I love a good first line. This one recalls a specific subset of literary openers, namely axioms about topics like happy and unhappy families, men with property in want of wives, the best and worst of times. The balance in this opening line between the personal (Ash’s experiences) and the axiomatic (categories of pleasure) offers a little taste of what readers will encounter: nuanced individual characters who nonetheless operate in the shadow of the superstructures and gendered conventions of literary fiction.

The first words offer a straightforward contrast between two kinds of pleasure: one benign, the other dangerous. What’s of more interest to me, however, is the difference in structure between the two sentences that discuss them.

The first included art, fine weather, good company, and all the rest of the world’s benign delights. A man could hold these pleasures at arm’s length, appreciate them with the proper detachment, and not mourn their absence overmuch.

But a fellow could be ruined by overindulgence in the second category of pleasure: rich food, strong drink, high stakes gaming. 

There is a lot to be said about the differences between these two sets of statements: the extra sentence accorded to the benign pleasures, the “walling off” of the dangerous ones behind a colon. However, I want to focus on the verb choice used to talk about the two, because it has critical ramifications for the issue of objectification.

In the first bolded sentence, “a man” (understood as a generic placeholder for Ash) is the grammatical subject. He acts upon his pleasures via a series of active voice verbs (hold, appreciate, mourn) of which the benign pleasures are the grammatical object.

Once we reach the second set of pleasures, however, both the type of pleasures and the voice of the verb changes. The sentence plays with the “object” in “objectification” by comparing Verity to a series of things made available for consumption: food, drink, gaming. However, as it does so, it also uses verbal voice to reverse subject and object positions. “Could be ruined by” is a passive voice construction, meaning that Ash is no longer the subject of the verb. Ash is acted upon, and Verity takes up the subject position.

Playing with the objects of verbs allows the passage to disrupt processes of objectification. But the objectifying gaze is about more than subject/object positionality. It’s also about physical appraisal and fixed knowledge: assuming that by gazing upon the the heroine, the hero can describe and know and thus contain her.

One of the things we’ll see going forward in the passage is an emerging theme of reversal: structures and motifs that force the reader to go back and reappraise things they’ve already read. The first one, of course, is the introduction of Verity herself in a standalone sentence after the opening paragraph. Once we’ve been introduced to her, we have to go back and reevaluate the taxonomy of pleasures before moving forward. As we’ll now see, the second full paragraph also uses verbs (in this case, verbal mood) to execute a similar reversal.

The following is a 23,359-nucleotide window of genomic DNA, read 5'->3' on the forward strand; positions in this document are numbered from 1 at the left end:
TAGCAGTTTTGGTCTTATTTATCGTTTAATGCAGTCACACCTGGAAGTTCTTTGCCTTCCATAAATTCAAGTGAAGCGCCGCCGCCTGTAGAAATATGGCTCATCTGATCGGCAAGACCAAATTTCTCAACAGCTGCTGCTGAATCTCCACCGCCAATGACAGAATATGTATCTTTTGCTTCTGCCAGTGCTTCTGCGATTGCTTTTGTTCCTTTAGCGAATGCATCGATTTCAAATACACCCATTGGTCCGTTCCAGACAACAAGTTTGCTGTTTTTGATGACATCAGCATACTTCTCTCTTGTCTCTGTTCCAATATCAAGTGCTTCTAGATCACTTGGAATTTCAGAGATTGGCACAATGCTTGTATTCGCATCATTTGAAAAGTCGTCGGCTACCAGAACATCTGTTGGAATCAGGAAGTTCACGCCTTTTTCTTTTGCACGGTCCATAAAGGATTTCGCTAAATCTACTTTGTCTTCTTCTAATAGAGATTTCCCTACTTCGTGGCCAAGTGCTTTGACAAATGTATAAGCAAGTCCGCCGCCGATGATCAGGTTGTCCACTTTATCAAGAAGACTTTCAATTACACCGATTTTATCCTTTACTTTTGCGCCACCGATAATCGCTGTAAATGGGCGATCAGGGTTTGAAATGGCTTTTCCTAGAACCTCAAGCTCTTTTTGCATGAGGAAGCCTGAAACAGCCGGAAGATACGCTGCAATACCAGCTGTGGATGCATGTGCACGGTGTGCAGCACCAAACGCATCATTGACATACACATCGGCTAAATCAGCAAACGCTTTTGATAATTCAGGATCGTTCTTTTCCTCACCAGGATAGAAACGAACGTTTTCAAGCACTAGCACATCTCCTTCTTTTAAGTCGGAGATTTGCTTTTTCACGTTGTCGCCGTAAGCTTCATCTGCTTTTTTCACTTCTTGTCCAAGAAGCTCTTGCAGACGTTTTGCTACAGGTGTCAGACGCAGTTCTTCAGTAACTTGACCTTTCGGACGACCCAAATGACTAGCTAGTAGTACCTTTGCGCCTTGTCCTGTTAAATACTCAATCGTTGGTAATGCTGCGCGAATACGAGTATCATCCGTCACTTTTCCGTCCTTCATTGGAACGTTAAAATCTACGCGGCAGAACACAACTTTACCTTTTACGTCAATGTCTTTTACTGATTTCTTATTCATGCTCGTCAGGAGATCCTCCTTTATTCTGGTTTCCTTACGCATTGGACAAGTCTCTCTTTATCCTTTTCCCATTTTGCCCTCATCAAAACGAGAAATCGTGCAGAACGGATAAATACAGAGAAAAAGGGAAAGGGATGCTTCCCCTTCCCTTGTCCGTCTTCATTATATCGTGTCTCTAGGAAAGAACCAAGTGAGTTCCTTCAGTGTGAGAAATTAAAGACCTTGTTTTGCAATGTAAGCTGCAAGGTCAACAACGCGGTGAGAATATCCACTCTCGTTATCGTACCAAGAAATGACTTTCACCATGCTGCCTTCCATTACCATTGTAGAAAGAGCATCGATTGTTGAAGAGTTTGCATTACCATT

Part Two: The Emotional Equivalent of Gout

The second paragraph is in fact just one long sentence containing five clauses. I’ve separated them out to take a closer look at how they work:

For all she was one of Ash’s dearest friends and one of the few constants in his life

for all she and her brother were now the closest thing to family that he had in this country

being near her was a pleasure he meted out for himself in small doses

like the bottle of French brandy he kept in his clothes press

lest he succumb to the emotional equivalent of gout.

This sentence is balanced around its middle clause, which is the only one that functions as a full sentence. However, if you read any other individual clause along with the middle one, it forms a full thought (try it!). Because of this, “being near her was a pleasure he meted out for himself in small doses” is the statement on which the rest of the ideas hinge. 

In my mind’s eye I see this sentence as a structural reflection of the way Ash tries to protect himself from the effects of his romantic love for Verity. On one end, he buttresses himself with the other ways he’s close to her: as a friend, as a constant, as family. On the other end of the sentence, we have the ways that he keeps her at a distance, much like all the other pleasures he has to keep at arm’s length. 

This sentence also contains another reversal, because for the second time we have a paragraph that ends with a change in the verb. In this case, following a paragraph full of indicative-mode verbs, we have something that made my French-teacher heart sing: a subjunctive! “Lest he succumb” is in the subjunctive mood, which is used (among other things) to express emotion, fear, or uncertainty: basically everything Ash is currently feeling about Verity.